On the one hand, The Devil’s Doorway gets so much right that it is one of the more enjoyable modern found-footage style horrors in a while. On the other it is sorely lacking in originality, very predictable and is paced poorly.
Set in the 1960s in Northern Ireland, the location of the film is at one of the infamous Magdalene Laundries. Now, the horrible history of these religious and state-sponsored ‘homes’ is out there and available to read so I’m not going to go to deeply into it here. These places were basically religious prisons for young woman who were deemed to have ‘loose morals’. If that made you feel uncomfortable… good. These places were often hellish, making them a fantastic setting for Aislinn Clarke’s movie.
Shot on 16mm film to fit the time-period, two priests are sent to a Magdalene Laundry to investigate a report of a supposed miracle. The young and excited Father John (Ciaran Flynn) who is documenting the experience with a camera and Father Thomas (Lalor Roddy) who is older, more experienced but also jaded about his religion. He has good reason too as he explains in a fantastic scene about the evils of human-kind and the tricksters claiming miracles when there are none.
It’s his jaded attitude that sees him attempt to disprove the miracle that is said to be taking place at the Magdalene Laundry. The miracle? A Virgin Mary statue began weeping blood.
As the two priests begin their investigations they witness the horrors of the Magdalene Laundry with the women worked to the bone and beaten when seen to be ‘out of line’. All overseen by the cold, calculating and cruel Mother Superior (Helena Bereen). Her and Father Thomas clash constantly throughout the movie as he is disgusted by the place.
There’s your horror movie, an effective story based in reality with just a touch of the supernatural to keep you guessing. Unfortunately, The Devil’s Doorway chooses to drop the early tension that it builds for lacklustre jump scares and ghostly children. All of this occurs a quarter of the way in and it’s so frustrating. Several scenes of children laughing followed by sightings leading to an ‘in your face’ jump scare is enough to make you turn the movie off.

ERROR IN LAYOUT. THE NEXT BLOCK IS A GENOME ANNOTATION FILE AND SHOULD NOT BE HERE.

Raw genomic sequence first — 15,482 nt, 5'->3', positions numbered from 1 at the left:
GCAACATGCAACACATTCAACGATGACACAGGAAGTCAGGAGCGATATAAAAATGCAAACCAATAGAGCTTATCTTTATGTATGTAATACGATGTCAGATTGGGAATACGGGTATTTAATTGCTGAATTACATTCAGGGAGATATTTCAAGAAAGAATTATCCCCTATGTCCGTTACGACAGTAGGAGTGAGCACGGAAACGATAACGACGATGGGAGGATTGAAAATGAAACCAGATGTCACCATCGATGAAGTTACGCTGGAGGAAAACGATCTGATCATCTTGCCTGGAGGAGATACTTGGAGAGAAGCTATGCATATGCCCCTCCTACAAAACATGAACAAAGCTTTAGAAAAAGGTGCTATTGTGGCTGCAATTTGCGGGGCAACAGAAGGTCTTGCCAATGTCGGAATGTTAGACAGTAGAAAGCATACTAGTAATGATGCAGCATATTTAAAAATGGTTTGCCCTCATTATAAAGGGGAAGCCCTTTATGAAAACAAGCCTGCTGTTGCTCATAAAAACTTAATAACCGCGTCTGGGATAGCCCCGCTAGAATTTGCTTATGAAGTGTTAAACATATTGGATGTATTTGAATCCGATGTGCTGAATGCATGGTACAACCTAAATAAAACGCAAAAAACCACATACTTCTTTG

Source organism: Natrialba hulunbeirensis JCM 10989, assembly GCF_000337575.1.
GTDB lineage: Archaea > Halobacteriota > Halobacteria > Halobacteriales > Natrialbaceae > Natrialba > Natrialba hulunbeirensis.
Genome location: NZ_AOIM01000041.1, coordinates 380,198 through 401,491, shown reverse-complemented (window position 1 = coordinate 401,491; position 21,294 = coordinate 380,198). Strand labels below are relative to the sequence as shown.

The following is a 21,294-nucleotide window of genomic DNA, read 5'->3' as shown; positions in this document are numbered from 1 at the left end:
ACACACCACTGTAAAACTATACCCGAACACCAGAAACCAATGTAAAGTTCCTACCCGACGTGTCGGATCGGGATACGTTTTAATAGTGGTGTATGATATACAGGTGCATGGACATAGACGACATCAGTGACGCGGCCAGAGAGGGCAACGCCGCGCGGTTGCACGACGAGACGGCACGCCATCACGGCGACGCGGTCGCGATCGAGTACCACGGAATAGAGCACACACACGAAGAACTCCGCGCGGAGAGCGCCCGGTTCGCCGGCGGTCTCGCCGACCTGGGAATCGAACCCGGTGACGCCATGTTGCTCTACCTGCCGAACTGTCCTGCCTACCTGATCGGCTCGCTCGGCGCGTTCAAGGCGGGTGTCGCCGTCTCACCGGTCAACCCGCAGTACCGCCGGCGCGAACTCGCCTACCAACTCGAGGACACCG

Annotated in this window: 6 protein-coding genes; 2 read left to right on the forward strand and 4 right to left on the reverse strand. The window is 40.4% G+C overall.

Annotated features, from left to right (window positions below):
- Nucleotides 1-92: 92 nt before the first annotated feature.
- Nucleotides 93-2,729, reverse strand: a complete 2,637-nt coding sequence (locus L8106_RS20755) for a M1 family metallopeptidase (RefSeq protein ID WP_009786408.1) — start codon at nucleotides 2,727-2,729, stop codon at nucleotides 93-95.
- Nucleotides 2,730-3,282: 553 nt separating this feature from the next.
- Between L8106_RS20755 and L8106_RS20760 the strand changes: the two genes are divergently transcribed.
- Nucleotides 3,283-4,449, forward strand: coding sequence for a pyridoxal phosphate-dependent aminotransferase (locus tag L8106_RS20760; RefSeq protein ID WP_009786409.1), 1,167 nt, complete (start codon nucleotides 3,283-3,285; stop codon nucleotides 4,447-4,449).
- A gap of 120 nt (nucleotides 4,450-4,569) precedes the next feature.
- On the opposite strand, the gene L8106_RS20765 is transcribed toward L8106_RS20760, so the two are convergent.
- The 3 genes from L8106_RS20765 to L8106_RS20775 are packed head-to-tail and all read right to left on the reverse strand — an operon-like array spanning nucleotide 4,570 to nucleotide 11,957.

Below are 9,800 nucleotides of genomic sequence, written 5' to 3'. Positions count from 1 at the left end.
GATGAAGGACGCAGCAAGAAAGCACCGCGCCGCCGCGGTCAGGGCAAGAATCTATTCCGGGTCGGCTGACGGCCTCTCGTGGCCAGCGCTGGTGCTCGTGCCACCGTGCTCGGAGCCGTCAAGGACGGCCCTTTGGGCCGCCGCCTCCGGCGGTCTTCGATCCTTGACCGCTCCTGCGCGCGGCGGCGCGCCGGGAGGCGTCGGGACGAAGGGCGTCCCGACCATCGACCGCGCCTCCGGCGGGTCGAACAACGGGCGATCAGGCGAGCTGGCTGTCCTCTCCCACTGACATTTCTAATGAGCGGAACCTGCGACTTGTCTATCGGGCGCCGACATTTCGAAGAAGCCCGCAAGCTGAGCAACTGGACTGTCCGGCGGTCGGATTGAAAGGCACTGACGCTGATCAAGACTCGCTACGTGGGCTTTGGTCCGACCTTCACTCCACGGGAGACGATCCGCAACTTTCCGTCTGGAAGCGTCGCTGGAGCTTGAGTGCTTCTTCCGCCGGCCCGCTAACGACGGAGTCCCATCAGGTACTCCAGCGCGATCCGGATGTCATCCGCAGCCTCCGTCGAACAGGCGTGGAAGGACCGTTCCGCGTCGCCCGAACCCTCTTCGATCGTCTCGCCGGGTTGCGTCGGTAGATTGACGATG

That it then tries to go back to building tension around the exact same thing is laughable. We’ve already seen ghost children, why would the sound of them be scary afterwards? It’s a serious misstep for a horror that seems to be unsure about just what kind of horror it wants to be.
I say this because halfway through the movie we’re introduced to a pregnant young woman who has been kept locked up in the basement because she is suffering from possession. Whatever Father John and Father Thomas expected has well and truly gone out the window, now they have to save a young woman’s soul all while uncovering the truth behind the Magdalene Laundry.
That truth is well done and the final 10-15 minutes of the movie has thrills and chills. It’s nothing new if you’re a regular of paranormal/possession horrors but it satisfies.
As you can tell there are plenty of reasons to give The Devil’s Doorway a chance but perhaps the best one is the fantastic performance of Lalor Roddy as Father Thomas. Engaging, interesting and likeable, his character is sympathetic because of his jaded point of view.
Being a found-footage movie, it does come with most of the expected issues that plague the sub-genre of horror though. However, here it’s a little more forgivable because of the era and filming style. What isn’t so forgivable is the inclusion of music designed to ramp up tension leading to a jump scare. While sparingly used, it is confusing as to why it was included.
Here we have a horror movie that is found-footage so supposed to be ‘real’. It’s easy to invest it that too because of the location, performances and filming style. A sudden burst of music or slow creaking build just takes you out of the moment reminding you that you’re watching a movie. If you want that stuff, don’t make a found-footage horror!
If you can get past this and the total lack of originality, you’ll find a decent horror movie here. One with a base idea that is far more terrifying then the ghostly/demonic shenanigans that encapsulates the majority of the film.
The Devil's Doorway